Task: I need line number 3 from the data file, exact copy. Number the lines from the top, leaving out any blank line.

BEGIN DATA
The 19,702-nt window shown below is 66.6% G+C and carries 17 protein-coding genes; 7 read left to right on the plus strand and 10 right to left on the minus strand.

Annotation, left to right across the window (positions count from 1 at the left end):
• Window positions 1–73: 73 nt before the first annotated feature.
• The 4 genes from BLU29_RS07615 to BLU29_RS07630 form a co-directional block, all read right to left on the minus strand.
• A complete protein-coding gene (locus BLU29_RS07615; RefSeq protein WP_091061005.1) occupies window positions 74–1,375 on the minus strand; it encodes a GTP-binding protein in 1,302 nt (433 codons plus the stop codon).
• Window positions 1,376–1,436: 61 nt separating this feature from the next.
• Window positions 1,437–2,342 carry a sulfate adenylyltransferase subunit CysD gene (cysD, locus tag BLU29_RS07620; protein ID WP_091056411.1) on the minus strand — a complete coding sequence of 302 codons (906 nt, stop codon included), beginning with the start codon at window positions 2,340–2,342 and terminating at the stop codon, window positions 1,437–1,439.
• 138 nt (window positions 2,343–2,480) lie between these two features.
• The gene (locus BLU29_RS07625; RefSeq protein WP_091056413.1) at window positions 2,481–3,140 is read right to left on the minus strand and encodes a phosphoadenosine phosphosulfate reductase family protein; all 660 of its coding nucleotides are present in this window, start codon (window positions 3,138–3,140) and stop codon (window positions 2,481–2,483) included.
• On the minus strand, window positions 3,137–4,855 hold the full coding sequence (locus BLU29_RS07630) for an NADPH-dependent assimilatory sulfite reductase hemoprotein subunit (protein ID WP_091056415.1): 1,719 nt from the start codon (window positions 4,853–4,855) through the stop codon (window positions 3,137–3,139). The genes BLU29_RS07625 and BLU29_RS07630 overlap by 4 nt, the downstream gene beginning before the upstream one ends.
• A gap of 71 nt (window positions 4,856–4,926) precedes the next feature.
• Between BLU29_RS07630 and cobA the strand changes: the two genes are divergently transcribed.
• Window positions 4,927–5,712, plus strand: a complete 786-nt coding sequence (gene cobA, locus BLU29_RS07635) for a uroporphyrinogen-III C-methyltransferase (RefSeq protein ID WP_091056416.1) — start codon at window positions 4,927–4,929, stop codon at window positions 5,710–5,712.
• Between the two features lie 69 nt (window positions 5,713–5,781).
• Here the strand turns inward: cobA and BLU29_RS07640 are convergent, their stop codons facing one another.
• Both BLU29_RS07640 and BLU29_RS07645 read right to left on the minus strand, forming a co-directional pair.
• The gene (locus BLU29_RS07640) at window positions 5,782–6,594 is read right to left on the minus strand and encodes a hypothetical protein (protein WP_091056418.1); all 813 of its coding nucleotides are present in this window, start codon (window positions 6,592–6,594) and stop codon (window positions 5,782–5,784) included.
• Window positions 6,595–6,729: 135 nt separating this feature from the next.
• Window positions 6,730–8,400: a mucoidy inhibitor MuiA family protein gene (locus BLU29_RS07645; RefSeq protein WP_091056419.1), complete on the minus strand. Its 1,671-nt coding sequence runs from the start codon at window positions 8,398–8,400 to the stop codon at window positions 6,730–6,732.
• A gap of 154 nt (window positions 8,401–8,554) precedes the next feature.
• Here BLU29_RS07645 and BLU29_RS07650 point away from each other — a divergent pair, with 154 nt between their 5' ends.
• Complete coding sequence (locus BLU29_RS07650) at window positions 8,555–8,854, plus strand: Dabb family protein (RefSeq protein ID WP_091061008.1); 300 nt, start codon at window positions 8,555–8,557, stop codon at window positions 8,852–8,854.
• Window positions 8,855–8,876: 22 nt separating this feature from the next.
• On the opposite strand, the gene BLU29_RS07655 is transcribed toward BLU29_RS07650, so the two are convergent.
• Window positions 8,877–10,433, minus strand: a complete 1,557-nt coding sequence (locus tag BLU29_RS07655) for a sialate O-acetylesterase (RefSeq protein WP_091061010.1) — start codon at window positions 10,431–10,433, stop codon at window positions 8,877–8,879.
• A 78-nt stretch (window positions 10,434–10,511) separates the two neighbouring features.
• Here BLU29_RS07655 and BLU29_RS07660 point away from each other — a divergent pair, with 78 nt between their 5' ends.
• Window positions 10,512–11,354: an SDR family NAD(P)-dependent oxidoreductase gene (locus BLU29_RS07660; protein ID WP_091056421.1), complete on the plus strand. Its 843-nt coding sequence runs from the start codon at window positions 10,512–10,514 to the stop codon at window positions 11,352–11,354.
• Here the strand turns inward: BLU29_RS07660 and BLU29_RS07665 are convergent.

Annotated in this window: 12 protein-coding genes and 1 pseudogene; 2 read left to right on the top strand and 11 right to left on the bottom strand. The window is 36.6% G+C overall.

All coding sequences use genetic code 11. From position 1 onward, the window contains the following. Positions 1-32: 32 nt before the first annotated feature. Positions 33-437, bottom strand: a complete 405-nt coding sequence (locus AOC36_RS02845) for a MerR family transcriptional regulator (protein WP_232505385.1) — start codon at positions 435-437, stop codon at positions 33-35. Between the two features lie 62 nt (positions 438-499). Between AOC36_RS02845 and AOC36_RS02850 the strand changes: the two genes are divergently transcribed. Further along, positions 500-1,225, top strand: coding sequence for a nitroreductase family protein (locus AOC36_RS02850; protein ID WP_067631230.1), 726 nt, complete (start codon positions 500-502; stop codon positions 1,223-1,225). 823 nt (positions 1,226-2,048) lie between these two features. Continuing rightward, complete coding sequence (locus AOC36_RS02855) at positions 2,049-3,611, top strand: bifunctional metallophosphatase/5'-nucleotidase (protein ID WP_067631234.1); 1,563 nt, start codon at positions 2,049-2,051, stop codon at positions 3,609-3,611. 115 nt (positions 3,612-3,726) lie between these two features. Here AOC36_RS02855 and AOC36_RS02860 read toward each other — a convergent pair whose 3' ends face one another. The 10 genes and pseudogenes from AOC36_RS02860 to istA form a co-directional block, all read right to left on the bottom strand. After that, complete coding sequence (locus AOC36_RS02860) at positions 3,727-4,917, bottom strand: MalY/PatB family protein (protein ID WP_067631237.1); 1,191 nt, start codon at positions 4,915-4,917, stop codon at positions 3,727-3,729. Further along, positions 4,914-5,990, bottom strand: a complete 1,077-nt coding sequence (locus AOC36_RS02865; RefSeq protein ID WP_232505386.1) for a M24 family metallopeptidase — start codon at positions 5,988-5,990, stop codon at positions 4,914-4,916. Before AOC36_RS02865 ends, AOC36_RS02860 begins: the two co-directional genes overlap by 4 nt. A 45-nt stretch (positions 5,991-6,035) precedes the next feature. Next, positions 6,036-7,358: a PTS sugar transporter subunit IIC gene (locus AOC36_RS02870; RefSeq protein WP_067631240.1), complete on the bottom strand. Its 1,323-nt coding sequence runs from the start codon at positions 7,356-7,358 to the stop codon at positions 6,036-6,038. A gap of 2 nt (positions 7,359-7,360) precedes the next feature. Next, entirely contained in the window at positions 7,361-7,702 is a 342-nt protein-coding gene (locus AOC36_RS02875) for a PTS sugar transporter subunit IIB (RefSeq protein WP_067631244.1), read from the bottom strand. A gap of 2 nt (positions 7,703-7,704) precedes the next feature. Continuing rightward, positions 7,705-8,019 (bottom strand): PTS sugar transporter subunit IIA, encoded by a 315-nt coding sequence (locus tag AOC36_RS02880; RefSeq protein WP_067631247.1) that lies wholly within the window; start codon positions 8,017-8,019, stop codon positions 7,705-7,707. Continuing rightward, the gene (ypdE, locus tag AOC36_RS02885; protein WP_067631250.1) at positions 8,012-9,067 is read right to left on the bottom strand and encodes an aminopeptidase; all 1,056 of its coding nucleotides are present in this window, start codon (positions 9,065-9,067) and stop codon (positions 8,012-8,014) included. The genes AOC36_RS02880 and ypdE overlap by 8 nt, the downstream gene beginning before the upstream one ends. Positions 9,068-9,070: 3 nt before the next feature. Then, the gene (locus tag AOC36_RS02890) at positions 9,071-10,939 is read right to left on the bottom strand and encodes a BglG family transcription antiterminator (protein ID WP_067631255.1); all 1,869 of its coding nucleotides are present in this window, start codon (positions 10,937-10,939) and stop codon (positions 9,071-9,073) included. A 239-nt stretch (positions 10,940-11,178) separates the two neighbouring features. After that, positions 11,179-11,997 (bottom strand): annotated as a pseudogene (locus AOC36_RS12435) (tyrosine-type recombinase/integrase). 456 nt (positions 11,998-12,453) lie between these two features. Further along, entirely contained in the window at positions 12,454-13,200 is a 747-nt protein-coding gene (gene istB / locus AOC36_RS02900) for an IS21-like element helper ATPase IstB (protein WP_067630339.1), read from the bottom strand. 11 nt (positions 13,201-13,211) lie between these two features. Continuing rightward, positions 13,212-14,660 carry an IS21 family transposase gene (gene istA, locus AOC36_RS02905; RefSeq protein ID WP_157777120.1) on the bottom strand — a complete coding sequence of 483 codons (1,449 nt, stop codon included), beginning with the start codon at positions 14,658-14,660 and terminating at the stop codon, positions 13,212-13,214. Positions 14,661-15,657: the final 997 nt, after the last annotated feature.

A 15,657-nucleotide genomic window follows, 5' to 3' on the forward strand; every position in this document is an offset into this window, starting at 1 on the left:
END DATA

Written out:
• Window positions 1–73: 73 nt before the first annotated feature.